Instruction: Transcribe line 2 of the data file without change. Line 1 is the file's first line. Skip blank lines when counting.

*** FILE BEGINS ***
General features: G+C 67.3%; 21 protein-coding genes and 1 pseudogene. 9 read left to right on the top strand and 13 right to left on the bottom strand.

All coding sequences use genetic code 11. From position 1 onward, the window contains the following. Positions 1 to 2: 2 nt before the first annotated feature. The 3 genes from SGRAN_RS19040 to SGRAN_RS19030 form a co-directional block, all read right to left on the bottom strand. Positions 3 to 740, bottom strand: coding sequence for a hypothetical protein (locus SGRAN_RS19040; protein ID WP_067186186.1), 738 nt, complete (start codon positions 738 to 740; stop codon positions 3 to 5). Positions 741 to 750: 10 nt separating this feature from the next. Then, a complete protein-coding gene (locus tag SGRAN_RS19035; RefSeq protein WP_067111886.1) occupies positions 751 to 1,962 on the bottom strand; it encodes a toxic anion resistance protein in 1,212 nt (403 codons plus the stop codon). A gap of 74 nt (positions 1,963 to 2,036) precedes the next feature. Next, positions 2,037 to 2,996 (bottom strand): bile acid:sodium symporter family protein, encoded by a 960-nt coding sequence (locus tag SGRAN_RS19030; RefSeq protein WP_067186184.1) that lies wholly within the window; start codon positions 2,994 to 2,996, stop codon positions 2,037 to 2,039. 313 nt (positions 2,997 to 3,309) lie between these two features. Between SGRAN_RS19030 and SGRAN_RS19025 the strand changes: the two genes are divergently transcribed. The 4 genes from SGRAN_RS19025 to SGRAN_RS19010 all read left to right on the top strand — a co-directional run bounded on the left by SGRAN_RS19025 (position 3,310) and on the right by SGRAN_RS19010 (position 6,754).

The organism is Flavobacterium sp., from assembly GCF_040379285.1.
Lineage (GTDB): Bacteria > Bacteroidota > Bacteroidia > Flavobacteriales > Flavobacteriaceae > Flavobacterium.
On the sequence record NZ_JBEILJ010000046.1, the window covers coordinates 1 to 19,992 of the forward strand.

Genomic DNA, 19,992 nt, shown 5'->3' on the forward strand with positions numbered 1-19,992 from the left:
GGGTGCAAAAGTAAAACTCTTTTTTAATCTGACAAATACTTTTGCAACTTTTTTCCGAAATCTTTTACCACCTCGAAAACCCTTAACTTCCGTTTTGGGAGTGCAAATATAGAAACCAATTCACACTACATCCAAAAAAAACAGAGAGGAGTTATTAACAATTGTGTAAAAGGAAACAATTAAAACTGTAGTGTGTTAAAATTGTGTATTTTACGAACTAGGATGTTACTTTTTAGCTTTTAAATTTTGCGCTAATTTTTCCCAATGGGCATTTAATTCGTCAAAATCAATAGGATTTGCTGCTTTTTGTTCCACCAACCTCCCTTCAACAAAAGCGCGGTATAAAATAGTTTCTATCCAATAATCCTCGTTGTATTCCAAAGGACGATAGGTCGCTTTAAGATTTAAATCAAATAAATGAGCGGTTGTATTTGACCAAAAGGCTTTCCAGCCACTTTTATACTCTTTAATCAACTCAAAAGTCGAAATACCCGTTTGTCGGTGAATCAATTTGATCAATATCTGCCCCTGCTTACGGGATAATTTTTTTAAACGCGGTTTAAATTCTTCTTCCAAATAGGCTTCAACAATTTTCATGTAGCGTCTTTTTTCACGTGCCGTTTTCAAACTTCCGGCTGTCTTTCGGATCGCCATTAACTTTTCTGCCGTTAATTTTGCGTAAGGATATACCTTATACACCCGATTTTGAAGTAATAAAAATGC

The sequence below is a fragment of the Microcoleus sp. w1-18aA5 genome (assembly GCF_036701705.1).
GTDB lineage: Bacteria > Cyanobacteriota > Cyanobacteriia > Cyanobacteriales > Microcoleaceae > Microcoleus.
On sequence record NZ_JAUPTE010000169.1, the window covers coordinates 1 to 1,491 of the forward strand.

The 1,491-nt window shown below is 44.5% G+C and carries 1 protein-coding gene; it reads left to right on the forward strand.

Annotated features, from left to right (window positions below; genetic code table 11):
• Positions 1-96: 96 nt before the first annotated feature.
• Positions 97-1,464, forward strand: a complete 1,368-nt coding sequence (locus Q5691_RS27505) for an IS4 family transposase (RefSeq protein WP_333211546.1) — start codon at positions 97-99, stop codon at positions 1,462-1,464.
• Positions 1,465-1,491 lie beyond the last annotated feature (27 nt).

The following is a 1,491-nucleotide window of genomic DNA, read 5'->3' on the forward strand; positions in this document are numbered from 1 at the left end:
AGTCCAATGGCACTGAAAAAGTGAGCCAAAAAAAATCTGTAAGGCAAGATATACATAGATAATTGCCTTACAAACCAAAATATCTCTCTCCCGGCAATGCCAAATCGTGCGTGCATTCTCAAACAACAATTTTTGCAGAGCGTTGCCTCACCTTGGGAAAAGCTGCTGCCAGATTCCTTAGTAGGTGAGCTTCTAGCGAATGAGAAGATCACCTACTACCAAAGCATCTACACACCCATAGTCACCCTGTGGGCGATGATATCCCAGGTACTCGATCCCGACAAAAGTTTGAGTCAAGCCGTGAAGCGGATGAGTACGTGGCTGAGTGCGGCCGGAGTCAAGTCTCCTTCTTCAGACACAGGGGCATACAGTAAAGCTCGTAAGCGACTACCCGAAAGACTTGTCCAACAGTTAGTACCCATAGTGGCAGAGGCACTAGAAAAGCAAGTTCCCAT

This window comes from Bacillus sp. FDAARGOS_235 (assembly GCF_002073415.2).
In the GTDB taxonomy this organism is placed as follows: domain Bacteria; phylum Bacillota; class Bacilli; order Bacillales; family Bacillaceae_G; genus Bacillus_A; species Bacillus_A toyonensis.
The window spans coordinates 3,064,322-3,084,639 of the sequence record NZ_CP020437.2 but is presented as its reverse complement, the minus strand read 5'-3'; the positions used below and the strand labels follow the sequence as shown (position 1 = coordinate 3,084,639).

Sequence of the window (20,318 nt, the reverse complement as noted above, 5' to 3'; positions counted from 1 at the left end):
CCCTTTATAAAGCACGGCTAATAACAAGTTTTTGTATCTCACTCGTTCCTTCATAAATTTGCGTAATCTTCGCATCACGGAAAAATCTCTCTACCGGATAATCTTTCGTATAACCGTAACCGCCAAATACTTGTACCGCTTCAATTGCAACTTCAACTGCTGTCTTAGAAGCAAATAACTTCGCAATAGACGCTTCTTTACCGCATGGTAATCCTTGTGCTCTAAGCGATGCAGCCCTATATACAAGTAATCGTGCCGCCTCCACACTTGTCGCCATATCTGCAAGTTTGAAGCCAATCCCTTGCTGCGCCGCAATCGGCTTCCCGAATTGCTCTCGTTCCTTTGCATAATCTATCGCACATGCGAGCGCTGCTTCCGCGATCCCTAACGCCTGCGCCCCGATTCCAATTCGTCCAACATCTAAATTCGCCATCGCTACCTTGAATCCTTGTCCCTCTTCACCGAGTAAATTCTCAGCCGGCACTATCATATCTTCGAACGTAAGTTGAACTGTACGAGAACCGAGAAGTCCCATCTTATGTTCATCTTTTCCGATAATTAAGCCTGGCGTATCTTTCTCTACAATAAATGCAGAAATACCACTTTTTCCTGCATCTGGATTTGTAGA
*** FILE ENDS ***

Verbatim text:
All coding sequences use genetic code 11. From position 1 onward, the window contains the following. Positions 1 to 2: 2 nt before the first annotated feature. The 3 genes from SGRAN_RS19040 to SGRAN_RS19030 form a co-directional block, all read right to left on the bottom strand. Positions 3 to 740, bottom strand: coding sequence for a hypothetical protein (locus SGRAN_RS19040; protein ID WP_067186186.1), 738 nt, complete (start codon positions 738 to 740; stop codon positions 3 to 5). Positions 741 to 750: 10 nt separating this feature from the next. Then, a complete protein-coding gene (locus tag SGRAN_RS19035; RefSeq protein WP_067111886.1) occupies positions 751 to 1,962 on the bottom strand; it encodes a toxic anion resistance protein in 1,212 nt (403 codons plus the stop codon). A gap of 74 nt (positions 1,963 to 2,036) precedes the next feature. Next, positions 2,037 to 2,996 (bottom strand): bile acid:sodium symporter family protein, encoded by a 960-nt coding sequence (locus tag SGRAN_RS19030; RefSeq protein WP_067186184.1) that lies wholly within the window; start codon positions 2,994 to 2,996, stop codon positions 2,037 to 2,039. 313 nt (positions 2,997 to 3,309) lie between these two features. Between SGRAN_RS19030 and SGRAN_RS19025 the strand changes: the two genes are divergently transcribed. The 4 genes from SGRAN_RS19025 to SGRAN_RS19010 all read left to right on the top strand — a co-directional run bounded on the left by SGRAN_RS19025 (position 3,310) and on the right by SGRAN_RS19010 (position 6,754).